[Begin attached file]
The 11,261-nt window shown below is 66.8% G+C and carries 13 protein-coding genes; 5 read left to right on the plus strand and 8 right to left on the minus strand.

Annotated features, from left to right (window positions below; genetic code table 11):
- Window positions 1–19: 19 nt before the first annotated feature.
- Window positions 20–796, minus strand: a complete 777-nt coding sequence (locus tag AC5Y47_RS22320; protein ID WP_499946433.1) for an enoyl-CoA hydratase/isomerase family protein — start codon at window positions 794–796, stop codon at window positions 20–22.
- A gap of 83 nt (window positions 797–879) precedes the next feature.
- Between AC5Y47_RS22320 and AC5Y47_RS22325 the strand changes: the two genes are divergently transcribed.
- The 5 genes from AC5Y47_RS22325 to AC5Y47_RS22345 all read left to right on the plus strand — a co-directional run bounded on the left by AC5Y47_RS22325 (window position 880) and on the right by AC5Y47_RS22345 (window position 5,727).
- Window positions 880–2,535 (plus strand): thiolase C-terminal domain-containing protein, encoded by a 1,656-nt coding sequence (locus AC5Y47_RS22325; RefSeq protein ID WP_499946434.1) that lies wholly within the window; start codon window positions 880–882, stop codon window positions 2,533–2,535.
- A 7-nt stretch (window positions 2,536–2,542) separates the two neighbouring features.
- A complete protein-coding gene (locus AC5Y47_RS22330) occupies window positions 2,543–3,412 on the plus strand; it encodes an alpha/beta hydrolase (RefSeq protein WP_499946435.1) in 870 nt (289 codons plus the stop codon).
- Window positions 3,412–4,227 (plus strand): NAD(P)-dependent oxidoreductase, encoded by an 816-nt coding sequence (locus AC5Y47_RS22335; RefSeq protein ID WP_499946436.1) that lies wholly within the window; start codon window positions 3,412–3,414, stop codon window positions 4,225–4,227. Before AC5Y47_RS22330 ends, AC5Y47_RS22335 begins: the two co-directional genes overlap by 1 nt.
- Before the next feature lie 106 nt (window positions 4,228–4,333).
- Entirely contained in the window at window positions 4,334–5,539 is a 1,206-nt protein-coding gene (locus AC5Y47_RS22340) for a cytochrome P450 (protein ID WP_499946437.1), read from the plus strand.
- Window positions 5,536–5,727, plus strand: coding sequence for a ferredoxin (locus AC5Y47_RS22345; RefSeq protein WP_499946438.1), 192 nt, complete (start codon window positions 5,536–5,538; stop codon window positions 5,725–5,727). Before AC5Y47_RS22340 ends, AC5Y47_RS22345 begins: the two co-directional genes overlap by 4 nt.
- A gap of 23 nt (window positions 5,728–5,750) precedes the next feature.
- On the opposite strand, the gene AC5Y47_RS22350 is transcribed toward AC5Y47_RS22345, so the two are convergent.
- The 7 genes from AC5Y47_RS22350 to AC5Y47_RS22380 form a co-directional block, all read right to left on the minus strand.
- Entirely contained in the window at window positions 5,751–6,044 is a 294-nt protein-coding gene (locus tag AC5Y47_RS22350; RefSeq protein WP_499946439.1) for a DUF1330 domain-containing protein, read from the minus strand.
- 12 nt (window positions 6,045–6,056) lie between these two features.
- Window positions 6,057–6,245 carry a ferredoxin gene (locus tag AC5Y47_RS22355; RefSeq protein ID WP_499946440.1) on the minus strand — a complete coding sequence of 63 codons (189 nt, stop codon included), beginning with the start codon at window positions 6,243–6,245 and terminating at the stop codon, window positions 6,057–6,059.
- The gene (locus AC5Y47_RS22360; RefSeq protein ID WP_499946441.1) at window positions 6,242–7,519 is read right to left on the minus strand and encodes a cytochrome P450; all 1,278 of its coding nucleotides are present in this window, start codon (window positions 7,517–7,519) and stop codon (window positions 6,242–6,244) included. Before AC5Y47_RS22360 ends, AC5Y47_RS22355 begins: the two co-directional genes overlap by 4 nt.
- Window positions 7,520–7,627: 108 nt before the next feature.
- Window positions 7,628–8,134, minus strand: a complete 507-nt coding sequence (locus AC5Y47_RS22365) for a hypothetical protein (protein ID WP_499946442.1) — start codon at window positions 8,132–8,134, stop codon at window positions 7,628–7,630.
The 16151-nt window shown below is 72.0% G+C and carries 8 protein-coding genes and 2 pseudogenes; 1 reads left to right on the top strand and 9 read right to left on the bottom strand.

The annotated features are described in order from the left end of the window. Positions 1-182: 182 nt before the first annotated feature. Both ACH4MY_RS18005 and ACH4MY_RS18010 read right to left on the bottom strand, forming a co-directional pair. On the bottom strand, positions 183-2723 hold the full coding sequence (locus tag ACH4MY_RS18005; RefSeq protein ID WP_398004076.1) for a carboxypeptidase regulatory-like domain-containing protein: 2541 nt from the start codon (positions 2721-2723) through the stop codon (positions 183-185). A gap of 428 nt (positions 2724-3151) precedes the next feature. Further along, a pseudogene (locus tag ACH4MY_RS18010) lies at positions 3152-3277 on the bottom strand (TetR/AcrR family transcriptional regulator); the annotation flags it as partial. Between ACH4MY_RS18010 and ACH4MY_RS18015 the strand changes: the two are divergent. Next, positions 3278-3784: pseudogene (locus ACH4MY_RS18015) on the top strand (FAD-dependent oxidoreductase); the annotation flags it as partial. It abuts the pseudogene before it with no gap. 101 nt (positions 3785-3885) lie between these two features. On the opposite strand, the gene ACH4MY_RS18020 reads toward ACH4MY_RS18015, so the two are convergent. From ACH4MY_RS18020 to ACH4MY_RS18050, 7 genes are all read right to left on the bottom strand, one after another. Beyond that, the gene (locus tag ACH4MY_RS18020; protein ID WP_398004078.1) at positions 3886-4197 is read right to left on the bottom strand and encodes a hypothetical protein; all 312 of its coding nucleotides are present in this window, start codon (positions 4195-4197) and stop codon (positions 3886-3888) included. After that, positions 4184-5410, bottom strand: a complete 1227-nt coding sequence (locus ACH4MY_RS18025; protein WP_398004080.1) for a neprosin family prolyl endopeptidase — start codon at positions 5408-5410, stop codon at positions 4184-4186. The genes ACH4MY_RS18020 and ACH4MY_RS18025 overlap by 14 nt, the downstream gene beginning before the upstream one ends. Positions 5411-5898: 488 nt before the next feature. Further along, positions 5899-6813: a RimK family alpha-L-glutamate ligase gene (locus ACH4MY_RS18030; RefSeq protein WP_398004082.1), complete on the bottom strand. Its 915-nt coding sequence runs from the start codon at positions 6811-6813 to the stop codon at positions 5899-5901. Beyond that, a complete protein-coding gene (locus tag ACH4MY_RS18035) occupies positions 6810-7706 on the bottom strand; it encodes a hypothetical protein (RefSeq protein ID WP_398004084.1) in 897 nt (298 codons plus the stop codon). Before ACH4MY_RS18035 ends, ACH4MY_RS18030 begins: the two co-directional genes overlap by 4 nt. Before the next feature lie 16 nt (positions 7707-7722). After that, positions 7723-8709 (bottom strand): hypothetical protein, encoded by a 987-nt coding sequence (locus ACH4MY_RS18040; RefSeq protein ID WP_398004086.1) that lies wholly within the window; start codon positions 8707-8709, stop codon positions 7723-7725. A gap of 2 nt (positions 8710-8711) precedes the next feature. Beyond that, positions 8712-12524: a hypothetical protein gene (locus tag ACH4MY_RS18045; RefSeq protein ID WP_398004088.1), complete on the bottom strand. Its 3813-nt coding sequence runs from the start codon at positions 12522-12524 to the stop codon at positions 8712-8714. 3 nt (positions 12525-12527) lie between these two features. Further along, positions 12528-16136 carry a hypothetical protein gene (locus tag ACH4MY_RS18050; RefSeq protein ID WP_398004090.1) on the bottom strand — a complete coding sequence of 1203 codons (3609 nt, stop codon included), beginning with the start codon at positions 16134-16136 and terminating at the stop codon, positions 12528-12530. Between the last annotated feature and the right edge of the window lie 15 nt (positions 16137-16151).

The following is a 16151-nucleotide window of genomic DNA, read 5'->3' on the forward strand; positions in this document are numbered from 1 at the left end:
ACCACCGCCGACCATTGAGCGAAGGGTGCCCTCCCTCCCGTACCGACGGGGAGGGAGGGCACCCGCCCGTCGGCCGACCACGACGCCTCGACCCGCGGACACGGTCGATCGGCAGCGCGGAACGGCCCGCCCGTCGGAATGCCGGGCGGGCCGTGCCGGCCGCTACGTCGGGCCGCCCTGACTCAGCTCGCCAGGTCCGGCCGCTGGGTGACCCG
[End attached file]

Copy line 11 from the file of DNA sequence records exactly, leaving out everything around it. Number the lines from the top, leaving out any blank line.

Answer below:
- Window positions 3,412–4,227 (plus strand): NAD(P)-dependent oxidoreductase, encoded by an 816-nt coding sequence (locus AC5Y47_RS22335; RefSeq protein ID WP_499946436.1) that lies wholly within the window; start codon window positions 3,412–3,414, stop codon window positions 4,225–4,227. Before AC5Y47_RS22330 ends, AC5Y47_RS22335 begins: the two co-directional genes overlap by 1 nt.